Like other religious institutions, Mohammedanism has its holidays, feast and fast days. The most important of these is Orooj an annual fast last twenty-nine or thirty days, or the entire month of Ramazan. The fast cannot begin until the new moon has been seen. In cloudy weather messengers are sent to the peaks of mountains, and there ascertain the appearance of the new moon. The Sultan telegraphs to all parts of the empire for the fast to begin. Local announcement is made by the firing of cannon at sunrise. During the daytime, for a month, Mohammedans abstain from eating, drinking, smoking, and some go so far as to talk very little, for fear they may take too much air into their mouths, and thus break their fast, in which case they would have to keep the sixty subsequent days.
Even the touch of a Christian is avoided during Ramazan. As every physical enjoyment is proscribed but sleep, devotees sleep nearly all day, except when at worship. “Blessed be the man who first invented sleep!” Those wandering in the street are like mad-men, so Christians had better keep out of their way. The asking of questions by "infidel dogs” is promptly rebuked. The law is paralyzed. The fact that they have all been fasting is a sufficient excuse for all sorts of wicked performances. Business is at a standstill. Fanaticism has full sway.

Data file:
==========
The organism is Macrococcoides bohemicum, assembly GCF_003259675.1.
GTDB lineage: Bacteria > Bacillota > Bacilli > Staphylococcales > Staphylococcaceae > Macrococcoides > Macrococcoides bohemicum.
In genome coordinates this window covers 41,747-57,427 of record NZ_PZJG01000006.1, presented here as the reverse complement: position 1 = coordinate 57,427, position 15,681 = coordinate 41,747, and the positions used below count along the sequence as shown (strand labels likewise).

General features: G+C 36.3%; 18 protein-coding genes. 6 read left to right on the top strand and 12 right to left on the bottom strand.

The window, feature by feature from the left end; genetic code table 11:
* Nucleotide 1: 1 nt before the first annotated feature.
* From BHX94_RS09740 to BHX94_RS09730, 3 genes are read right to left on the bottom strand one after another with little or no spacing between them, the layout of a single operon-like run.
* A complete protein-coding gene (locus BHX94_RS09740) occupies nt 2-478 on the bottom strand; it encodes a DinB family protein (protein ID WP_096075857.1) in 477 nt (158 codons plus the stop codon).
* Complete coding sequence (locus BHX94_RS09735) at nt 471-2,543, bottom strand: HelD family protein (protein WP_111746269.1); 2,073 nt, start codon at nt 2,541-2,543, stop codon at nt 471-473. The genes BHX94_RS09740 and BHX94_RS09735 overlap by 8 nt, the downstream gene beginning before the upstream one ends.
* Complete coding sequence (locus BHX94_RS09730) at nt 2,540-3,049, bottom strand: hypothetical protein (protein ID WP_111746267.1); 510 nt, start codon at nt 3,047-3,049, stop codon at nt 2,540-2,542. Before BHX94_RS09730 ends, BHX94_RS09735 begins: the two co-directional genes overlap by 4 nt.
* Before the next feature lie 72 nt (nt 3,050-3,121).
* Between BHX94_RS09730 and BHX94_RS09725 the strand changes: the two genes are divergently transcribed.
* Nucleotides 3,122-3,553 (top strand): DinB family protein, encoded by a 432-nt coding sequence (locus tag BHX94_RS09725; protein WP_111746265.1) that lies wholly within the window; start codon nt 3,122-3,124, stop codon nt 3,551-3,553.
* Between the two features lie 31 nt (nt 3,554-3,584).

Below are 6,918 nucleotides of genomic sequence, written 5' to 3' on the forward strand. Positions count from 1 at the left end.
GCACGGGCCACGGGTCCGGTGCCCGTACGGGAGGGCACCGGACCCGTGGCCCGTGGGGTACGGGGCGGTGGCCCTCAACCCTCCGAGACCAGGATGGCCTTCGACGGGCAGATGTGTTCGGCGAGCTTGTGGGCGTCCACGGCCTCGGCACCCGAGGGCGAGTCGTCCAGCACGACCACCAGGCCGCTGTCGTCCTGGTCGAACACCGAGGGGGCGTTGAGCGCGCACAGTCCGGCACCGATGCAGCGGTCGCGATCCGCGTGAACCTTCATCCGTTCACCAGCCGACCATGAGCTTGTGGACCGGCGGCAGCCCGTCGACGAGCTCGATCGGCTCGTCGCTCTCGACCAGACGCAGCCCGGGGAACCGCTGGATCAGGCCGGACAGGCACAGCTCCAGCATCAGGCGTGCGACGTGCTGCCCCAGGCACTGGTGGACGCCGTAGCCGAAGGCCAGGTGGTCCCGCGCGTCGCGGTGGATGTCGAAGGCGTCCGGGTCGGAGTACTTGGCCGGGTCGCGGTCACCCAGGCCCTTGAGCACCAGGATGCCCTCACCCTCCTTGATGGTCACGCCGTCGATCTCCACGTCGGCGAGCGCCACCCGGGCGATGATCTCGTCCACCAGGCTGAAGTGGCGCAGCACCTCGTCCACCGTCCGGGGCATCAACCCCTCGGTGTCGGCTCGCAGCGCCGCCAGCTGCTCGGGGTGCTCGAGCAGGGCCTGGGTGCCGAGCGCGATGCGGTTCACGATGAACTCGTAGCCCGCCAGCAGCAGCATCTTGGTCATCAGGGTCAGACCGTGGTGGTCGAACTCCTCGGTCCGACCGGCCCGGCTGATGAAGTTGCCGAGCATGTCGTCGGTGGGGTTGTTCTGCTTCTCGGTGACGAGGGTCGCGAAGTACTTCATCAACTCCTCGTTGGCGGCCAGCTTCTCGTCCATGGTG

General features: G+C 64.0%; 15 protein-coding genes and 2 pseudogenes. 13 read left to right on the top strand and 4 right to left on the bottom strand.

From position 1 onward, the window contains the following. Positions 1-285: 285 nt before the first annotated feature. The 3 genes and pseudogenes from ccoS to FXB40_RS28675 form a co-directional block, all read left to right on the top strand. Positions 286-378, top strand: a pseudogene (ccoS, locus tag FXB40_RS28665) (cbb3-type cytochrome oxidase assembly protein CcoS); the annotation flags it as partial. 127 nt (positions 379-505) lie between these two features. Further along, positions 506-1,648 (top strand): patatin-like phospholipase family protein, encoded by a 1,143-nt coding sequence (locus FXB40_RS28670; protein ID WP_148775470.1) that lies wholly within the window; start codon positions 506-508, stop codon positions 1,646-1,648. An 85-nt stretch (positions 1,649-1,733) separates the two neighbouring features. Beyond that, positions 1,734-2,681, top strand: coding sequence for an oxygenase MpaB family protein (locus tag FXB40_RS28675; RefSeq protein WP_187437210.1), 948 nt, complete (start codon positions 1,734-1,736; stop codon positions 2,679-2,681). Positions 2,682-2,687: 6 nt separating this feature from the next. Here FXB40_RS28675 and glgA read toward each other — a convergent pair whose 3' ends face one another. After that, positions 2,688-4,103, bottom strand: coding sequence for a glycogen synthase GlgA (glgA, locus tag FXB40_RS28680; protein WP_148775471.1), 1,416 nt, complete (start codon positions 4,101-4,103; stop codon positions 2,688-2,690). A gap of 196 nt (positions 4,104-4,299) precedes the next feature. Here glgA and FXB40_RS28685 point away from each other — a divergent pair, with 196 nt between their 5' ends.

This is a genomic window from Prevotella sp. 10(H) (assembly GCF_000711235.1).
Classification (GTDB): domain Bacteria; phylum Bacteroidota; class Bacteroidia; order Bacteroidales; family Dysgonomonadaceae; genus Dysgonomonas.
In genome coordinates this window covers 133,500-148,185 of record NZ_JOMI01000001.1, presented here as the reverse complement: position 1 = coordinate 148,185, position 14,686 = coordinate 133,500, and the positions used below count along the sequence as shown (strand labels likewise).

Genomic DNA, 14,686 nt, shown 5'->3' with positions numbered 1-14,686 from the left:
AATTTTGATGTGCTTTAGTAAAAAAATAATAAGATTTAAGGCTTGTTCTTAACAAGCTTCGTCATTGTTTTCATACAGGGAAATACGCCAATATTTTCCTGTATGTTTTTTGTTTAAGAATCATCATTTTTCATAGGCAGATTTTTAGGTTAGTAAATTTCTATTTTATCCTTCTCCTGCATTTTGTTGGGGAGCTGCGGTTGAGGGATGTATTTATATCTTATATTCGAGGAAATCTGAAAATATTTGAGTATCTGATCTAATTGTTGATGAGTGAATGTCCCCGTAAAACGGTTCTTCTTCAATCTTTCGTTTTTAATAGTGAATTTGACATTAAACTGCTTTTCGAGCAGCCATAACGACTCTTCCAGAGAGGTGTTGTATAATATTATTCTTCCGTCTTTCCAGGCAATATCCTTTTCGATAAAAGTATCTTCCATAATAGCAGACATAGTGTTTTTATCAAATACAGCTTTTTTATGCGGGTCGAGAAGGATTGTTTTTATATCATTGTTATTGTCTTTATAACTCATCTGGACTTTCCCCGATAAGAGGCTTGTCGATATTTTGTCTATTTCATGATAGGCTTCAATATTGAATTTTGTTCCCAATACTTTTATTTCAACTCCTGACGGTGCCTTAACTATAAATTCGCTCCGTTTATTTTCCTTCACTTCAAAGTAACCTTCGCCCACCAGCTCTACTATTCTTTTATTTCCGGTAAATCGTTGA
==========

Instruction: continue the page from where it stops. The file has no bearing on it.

At home, on the day of Ramazan, toward evening, with food prepared, all await the signal cannon. At sunset minarets are illuminated, the cannon is fired, and at the muezzin's call from the slender spires, the fasting is suddenly changed into feasting. Night is virtually turned into day. There is a hasty scramble for something to eat, excessive eating, dancing, singing, continue until the latter part of the night. This fast and feast is held in honor of the time when Mohammed claimed that God revealed the Koran to him. Moslems believed that Abraham, Moses and Jesus also received divine revelations during this month.
There are many who attribute this celebration to another event. One day when Mohammed was wandering in the desert, one of his camels fled. Poor Mohammed pursued all day without eating or drinking, and captured it about sunset. Mohammedans are not certain which day